Monday, October 15, 2012
3 percent drop in Dallas homelessness inspires preventative initiatives by local nonprofits
The number of people living in permanent supportive housing increased 578% from 2005 to 2012.
DALLAS Dallas takes care of its homeless, and has the numbers to prove it: The city has seen a 3% decline in its homeless population so far this year, dropping to 3,447, compared to 3,540 in 2011, according to the 2012 Point-In-Time Homeless Count and Census. The annual study is conducted by The Metro Dallas Homeless Alliance (MDHA), a private alliance and membership organization; its mission is to end and prevent homelessness.
Officials from local churches and homeless shelters say they are providing food, healthcare, and housing to help reduce homelessness. The number of people living in permanent supportive housing increased 578% from 2005 to 2012, according to the Point-in-Time survey. But homeless advocates say more should be done. “We feed people all day long. There’s multiple spots throughout the city where people can go get meals,” said Amy Trail, director of client services at the Austin Street Centre on Hickory Street in Dallas. But while the homeless receive support, and the numbers of those provided housing continues to increase, most people don’t receive much when they are on the verge of homelessness, Trail and others say. “You literally have to go through a ringer and lose your life, and everything before people go, ‘ok, now let’s help you,’” Trail said.
The Austin Street Centre is one of the best-known shelters in the Dallas area. It can accommodate up to 470 individuals. Nearly 390 people currently live there, according to Trail. The center receives many people with mental illness and chronic disabilities. “All that one needs to get into the door is a picture ID,” said Trail, who has worked at the shelter for about 10 months. She has discovered while working at the center that no one is going hungry.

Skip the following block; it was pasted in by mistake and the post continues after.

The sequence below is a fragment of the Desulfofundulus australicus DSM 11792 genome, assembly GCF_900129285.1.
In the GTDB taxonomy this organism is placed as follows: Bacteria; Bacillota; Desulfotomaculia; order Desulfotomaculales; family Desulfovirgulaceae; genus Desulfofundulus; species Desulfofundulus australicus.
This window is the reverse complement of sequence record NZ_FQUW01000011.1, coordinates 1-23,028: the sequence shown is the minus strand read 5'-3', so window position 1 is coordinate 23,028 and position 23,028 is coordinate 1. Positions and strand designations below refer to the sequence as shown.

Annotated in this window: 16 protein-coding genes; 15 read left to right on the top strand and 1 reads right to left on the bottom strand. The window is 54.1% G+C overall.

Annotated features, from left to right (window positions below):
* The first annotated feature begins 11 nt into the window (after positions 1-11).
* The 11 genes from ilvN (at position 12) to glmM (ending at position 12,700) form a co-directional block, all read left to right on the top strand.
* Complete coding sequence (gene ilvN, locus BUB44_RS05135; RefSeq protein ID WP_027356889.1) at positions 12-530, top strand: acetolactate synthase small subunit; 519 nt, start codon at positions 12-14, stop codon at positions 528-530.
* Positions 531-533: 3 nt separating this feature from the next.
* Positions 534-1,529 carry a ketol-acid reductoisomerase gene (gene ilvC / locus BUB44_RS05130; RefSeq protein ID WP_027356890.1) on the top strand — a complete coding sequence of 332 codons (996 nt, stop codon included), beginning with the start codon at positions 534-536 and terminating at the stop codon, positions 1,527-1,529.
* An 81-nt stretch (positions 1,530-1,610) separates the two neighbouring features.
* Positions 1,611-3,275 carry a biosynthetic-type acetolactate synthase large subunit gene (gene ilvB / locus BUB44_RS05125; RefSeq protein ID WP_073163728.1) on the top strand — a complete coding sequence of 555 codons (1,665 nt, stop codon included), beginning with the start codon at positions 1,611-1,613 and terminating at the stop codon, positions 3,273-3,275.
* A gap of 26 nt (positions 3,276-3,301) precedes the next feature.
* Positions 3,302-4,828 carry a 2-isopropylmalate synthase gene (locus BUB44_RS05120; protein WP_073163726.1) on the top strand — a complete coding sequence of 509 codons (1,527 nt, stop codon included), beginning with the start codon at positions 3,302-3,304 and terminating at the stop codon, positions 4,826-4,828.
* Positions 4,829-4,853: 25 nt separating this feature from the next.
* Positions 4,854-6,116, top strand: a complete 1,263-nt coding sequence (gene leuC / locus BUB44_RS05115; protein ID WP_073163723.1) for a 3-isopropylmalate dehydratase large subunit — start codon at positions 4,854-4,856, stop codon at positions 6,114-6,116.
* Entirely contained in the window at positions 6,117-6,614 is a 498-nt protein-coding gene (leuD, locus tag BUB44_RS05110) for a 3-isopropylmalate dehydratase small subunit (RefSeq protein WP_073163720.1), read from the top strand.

David Tischner, who lost his job in 2011, has been homeless for about a year and a half. He is currently staying at the Austin Street Centre, but said he has been sleeping outside recently to enjoy the nice weather. He’s received numerous services, including meals from the Centre and other shelters in Dallas, such as The Bridge, on Corsicana Street. “I’ve received more since I’ve become homeless, than I have anywhere,” Tischner said in a recent interview.
When he first joined the homeless community, he lost all forms of identification. With the help of Stewpot, a resource center for the homeless founded by First Presbyterian Church (located on Park Avenue), and The Bridge, he was able to retrieve all of his paper work. Tischner says the homeless community not only receives food and shelter, they are also provided healthcare from Metrocare and LifeNet, nonprofit organizations devoted to helping individuals with illnesses. If someone is homeless, he or she is eligible to receive free medical care, hospitalization, and prescriptions. “I have a few health problems,” he said, “and I’ve discovered that there is so much help here, that you don’t have to go without anything.”
Starlight Bethel Missionary Baptist Church, located on Cedar Crest Boulevard, is one of the churches in Dallas that recognizes the importance of helping the homeless. They sponsored three feeding programs during the past summer alone. “It is very important that we help people that are in need.” Pastor James A. Williams said. “We have a large amount of people that are in need in that area.”
Pastor Williams has seen growth in his church because of the services it offers. Through its ministry, it has helped reunite individuals with their families and get them off the streets. Church officials concentrate on feeding and clothing the homeless. The pastor believes that it is essential for Christian and non-profit organizations to continue helping the homeless. “We do bible studies, teaching, and training, plus feeding programs,” Williams said.
Cornerstone Baptist Church in South Dallas is another church that contributes to the homeless community. The church is recognized for offering housing for those in need and providing them with food. “We do eight meals a weak, through what we call a Cornerstone Kitchen. It is a converted liquor store that the church was able to purchase, and do meals out for the homeless,” said Chris Simmons, a pastor from Cornerstone Baptist Church on Luther King Junior Boulevard.
Still, Trail and other homeless officials believe that the city should take preventative measures to keep people from becoming homeless in the first place. She says they have to hit rock bottom before getting any kind of attention. “Let’s have someone go in and figure out how you can keep your job, instead of penalizing someone for getting caught abusing substances on their job,” Trail said. “How about we send you to treatment and still have your job waiting when you’re finished so we don’t have to hire someone new?”
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